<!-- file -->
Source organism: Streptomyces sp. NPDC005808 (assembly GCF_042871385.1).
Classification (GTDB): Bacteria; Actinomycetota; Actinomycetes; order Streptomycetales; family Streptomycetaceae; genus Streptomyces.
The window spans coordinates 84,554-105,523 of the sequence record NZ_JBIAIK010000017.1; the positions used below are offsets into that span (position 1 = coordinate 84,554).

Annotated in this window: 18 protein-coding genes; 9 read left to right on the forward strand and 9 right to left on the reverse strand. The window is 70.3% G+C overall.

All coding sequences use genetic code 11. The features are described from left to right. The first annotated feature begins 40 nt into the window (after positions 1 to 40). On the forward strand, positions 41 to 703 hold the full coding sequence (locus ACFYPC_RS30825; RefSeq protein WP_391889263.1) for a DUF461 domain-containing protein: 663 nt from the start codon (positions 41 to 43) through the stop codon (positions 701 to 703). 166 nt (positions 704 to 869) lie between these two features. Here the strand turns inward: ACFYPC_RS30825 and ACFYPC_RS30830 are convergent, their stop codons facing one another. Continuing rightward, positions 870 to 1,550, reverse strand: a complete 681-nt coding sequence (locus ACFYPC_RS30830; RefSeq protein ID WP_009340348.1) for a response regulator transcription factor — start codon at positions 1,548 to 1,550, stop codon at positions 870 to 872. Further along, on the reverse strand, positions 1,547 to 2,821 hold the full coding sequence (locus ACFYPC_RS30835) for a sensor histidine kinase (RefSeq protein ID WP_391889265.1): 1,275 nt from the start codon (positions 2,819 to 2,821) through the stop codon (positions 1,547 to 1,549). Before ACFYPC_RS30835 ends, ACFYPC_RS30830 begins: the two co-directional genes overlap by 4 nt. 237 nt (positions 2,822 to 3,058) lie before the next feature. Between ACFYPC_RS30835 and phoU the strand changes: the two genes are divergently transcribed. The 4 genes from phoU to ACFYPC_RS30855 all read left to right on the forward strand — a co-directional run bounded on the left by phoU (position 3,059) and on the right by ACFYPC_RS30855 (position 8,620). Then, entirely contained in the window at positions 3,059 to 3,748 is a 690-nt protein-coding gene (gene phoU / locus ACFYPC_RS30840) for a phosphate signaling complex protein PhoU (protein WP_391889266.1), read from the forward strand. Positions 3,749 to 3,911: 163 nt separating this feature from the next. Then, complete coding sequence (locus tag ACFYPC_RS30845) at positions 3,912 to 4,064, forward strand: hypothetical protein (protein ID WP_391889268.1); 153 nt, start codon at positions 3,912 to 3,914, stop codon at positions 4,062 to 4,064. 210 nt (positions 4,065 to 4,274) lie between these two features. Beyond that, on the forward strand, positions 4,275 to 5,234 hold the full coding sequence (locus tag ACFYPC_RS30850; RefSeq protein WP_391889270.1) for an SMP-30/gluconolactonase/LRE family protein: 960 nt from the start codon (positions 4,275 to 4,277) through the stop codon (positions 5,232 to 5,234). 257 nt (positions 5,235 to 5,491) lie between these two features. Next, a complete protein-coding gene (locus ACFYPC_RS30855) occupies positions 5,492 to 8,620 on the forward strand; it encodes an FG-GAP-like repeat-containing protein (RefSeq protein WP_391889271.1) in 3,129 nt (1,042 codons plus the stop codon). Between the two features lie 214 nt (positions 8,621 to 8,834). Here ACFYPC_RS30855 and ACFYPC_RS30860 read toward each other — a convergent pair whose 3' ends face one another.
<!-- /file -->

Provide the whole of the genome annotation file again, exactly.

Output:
Source organism: Streptomyces sp. NPDC005808 (assembly GCF_042871385.1).
Classification (GTDB): Bacteria; Actinomycetota; Actinomycetes; order Streptomycetales; family Streptomycetaceae; genus Streptomyces.
The window spans coordinates 84,554-105,523 of the sequence record NZ_JBIAIK010000017.1; the positions used below are offsets into that span (position 1 = coordinate 84,554).

Annotated in this window: 18 protein-coding genes; 9 read left to right on the forward strand and 9 right to left on the reverse strand. The window is 70.3% G+C overall.

All coding sequences use genetic code 11. The features are described from left to right. The first annotated feature begins 40 nt into the window (after positions 1 to 40). On the forward strand, positions 41 to 703 hold the full coding sequence (locus ACFYPC_RS30825; RefSeq protein WP_391889263.1) for a DUF461 domain-containing protein: 663 nt from the start codon (positions 41 to 43) through the stop codon (positions 701 to 703). 166 nt (positions 704 to 869) lie between these two features. Here the strand turns inward: ACFYPC_RS30825 and ACFYPC_RS30830 are convergent, their stop codons facing one another. Continuing rightward, positions 870 to 1,550, reverse strand: a complete 681-nt coding sequence (locus ACFYPC_RS30830; RefSeq protein ID WP_009340348.1) for a response regulator transcription factor — start codon at positions 1,548 to 1,550, stop codon at positions 870 to 872. Further along, on the reverse strand, positions 1,547 to 2,821 hold the full coding sequence (locus ACFYPC_RS30835) for a sensor histidine kinase (RefSeq protein ID WP_391889265.1): 1,275 nt from the start codon (positions 2,819 to 2,821) through the stop codon (positions 1,547 to 1,549). Before ACFYPC_RS30835 ends, ACFYPC_RS30830 begins: the two co-directional genes overlap by 4 nt. 237 nt (positions 2,822 to 3,058) lie before the next feature. Between ACFYPC_RS30835 and phoU the strand changes: the two genes are divergently transcribed. The 4 genes from phoU to ACFYPC_RS30855 all read left to right on the forward strand — a co-directional run bounded on the left by phoU (position 3,059) and on the right by ACFYPC_RS30855 (position 8,620). Then, entirely contained in the window at positions 3,059 to 3,748 is a 690-nt protein-coding gene (gene phoU / locus ACFYPC_RS30840) for a phosphate signaling complex protein PhoU (protein WP_391889266.1), read from the forward strand. Positions 3,749 to 3,911: 163 nt separating this feature from the next. Then, complete coding sequence (locus tag ACFYPC_RS30845) at positions 3,912 to 4,064, forward strand: hypothetical protein (protein ID WP_391889268.1); 153 nt, start codon at positions 3,912 to 3,914, stop codon at positions 4,062 to 4,064. 210 nt (positions 4,065 to 4,274) lie between these two features. Beyond that, on the forward strand, positions 4,275 to 5,234 hold the full coding sequence (locus tag ACFYPC_RS30850; RefSeq protein WP_391889270.1) for an SMP-30/gluconolactonase/LRE family protein: 960 nt from the start codon (positions 4,275 to 4,277) through the stop codon (positions 5,232 to 5,234). 257 nt (positions 5,235 to 5,491) lie between these two features. Next, a complete protein-coding gene (locus ACFYPC_RS30855) occupies positions 5,492 to 8,620 on the forward strand; it encodes an FG-GAP-like repeat-containing protein (RefSeq protein WP_391889271.1) in 3,129 nt (1,042 codons plus the stop codon). Between the two features lie 214 nt (positions 8,621 to 8,834). Here ACFYPC_RS30855 and ACFYPC_RS30860 read toward each other — a convergent pair whose 3' ends face one another.